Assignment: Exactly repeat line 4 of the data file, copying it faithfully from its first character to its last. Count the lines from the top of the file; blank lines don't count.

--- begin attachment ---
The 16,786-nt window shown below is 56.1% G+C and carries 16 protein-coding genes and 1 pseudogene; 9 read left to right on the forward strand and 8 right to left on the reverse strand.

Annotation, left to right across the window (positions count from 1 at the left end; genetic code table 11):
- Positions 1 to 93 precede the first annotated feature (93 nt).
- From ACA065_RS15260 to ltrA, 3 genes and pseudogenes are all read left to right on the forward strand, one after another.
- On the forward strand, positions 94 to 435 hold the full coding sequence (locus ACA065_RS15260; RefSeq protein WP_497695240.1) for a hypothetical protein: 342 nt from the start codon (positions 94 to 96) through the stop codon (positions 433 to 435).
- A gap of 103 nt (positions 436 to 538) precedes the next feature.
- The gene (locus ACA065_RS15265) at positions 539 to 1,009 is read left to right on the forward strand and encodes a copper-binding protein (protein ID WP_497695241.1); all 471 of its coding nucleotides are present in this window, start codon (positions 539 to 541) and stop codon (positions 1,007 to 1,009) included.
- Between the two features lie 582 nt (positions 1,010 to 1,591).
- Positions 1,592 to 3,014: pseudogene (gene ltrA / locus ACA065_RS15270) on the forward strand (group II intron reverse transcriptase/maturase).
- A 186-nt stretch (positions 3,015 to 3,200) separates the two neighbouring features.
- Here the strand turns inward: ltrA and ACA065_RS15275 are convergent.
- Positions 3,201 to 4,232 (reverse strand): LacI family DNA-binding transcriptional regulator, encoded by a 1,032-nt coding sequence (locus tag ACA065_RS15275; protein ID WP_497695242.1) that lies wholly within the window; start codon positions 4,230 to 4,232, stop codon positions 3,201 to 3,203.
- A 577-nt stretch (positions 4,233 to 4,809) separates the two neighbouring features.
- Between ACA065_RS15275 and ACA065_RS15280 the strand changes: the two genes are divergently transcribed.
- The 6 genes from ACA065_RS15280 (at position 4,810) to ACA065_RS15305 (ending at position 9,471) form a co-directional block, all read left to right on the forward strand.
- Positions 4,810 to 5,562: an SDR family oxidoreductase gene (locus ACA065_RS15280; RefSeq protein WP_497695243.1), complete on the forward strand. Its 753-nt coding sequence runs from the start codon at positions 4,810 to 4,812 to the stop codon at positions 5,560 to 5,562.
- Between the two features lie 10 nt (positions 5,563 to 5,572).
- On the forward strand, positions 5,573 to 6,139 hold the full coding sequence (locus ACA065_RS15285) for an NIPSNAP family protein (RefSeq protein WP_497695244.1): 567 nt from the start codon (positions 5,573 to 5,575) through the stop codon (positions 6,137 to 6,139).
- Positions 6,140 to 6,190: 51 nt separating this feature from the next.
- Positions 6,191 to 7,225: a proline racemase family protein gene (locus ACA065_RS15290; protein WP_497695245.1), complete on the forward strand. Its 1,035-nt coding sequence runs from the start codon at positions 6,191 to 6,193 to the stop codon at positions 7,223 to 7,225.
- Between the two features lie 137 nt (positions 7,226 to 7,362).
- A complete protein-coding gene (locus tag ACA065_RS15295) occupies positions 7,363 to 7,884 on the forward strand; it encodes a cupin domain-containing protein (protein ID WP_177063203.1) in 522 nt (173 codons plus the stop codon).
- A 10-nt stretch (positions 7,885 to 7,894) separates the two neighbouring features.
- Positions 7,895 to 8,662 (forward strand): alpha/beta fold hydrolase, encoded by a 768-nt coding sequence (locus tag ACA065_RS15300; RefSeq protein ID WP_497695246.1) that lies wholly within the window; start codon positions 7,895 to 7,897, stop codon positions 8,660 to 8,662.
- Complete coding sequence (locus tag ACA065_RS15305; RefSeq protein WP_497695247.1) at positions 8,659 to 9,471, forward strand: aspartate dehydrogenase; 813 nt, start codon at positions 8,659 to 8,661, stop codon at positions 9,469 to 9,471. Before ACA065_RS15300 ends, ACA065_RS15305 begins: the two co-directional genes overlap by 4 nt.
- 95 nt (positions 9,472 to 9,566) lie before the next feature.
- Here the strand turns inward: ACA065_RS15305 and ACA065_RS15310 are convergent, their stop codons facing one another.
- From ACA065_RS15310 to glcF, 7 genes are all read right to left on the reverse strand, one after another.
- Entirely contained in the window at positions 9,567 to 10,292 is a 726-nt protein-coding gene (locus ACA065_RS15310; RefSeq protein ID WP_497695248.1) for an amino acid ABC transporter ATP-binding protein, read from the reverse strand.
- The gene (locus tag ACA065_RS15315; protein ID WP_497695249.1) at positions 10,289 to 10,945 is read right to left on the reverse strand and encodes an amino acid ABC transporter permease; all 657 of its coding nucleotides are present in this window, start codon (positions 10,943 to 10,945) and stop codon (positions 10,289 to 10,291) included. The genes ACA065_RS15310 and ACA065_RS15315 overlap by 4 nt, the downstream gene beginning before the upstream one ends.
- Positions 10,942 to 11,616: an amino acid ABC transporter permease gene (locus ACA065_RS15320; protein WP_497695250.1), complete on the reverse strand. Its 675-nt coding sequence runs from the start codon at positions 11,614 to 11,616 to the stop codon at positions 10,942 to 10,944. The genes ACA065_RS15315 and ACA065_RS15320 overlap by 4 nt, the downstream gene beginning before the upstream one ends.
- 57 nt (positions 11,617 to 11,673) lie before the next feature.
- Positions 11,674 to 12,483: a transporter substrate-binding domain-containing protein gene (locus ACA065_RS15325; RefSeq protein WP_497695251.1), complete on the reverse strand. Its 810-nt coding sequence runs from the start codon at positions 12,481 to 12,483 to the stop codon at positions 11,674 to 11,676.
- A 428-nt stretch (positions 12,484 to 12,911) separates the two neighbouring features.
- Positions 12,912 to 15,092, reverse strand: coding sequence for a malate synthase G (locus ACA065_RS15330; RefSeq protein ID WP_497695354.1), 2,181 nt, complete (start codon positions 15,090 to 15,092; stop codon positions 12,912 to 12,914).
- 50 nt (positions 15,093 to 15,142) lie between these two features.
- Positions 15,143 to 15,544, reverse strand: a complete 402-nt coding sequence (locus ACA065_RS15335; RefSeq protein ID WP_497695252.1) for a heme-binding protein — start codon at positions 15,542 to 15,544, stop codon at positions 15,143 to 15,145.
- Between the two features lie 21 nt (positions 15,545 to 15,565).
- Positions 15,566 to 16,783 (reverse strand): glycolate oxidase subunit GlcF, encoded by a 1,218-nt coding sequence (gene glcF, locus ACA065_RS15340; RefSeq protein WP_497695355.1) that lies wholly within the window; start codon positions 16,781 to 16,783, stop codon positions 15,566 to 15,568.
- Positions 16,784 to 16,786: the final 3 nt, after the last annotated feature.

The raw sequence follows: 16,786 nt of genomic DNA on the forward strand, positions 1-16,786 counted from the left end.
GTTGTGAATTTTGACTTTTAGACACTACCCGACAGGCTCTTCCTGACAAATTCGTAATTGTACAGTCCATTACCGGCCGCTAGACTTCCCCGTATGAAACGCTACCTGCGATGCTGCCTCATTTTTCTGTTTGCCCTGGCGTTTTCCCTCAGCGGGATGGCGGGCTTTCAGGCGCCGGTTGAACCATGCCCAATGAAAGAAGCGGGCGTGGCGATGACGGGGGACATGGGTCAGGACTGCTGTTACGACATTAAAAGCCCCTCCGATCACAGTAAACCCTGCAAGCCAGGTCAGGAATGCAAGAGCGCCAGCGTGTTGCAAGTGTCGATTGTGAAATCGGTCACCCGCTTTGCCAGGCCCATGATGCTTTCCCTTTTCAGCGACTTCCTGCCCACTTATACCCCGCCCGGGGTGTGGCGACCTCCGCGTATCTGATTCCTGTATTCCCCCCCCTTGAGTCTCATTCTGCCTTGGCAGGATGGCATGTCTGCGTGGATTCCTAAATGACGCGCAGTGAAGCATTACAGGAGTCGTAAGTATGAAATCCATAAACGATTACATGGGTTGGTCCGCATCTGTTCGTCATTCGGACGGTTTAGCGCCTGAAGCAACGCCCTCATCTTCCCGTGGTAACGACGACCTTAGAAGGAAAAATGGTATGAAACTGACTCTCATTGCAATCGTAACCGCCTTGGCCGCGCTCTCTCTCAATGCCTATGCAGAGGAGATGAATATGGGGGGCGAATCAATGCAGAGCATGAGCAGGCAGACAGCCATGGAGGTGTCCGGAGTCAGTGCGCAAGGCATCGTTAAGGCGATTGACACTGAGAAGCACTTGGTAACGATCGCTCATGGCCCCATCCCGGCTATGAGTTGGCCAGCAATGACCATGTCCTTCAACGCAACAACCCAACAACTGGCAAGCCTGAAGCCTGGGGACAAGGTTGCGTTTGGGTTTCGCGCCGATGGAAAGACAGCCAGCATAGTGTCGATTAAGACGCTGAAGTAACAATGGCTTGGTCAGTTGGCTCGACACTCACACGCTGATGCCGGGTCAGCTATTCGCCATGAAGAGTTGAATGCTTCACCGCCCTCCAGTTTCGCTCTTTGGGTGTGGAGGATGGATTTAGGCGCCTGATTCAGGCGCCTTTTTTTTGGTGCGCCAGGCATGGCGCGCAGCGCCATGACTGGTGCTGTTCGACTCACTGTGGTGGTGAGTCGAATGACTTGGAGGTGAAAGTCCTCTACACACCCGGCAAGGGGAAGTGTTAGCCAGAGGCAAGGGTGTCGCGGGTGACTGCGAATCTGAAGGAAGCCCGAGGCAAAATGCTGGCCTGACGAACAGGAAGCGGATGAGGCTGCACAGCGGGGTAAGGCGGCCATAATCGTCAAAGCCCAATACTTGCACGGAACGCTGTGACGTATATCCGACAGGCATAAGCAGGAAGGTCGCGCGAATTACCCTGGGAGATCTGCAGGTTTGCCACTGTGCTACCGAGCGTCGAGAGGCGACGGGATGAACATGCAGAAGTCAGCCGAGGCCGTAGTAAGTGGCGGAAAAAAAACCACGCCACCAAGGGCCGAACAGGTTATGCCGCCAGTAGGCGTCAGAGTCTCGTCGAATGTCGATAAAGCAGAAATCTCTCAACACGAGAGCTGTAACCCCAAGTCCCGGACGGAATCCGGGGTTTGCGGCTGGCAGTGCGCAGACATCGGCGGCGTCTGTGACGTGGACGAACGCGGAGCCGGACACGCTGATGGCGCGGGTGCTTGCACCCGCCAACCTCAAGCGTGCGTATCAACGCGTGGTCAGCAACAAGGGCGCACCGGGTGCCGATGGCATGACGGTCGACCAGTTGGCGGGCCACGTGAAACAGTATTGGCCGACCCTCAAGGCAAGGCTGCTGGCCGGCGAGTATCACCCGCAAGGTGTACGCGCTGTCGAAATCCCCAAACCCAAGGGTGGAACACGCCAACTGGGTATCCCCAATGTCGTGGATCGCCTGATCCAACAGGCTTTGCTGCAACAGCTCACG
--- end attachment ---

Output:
- From ACA065_RS15260 to ltrA, 3 genes and pseudogenes are all read left to right on the forward strand, one after another.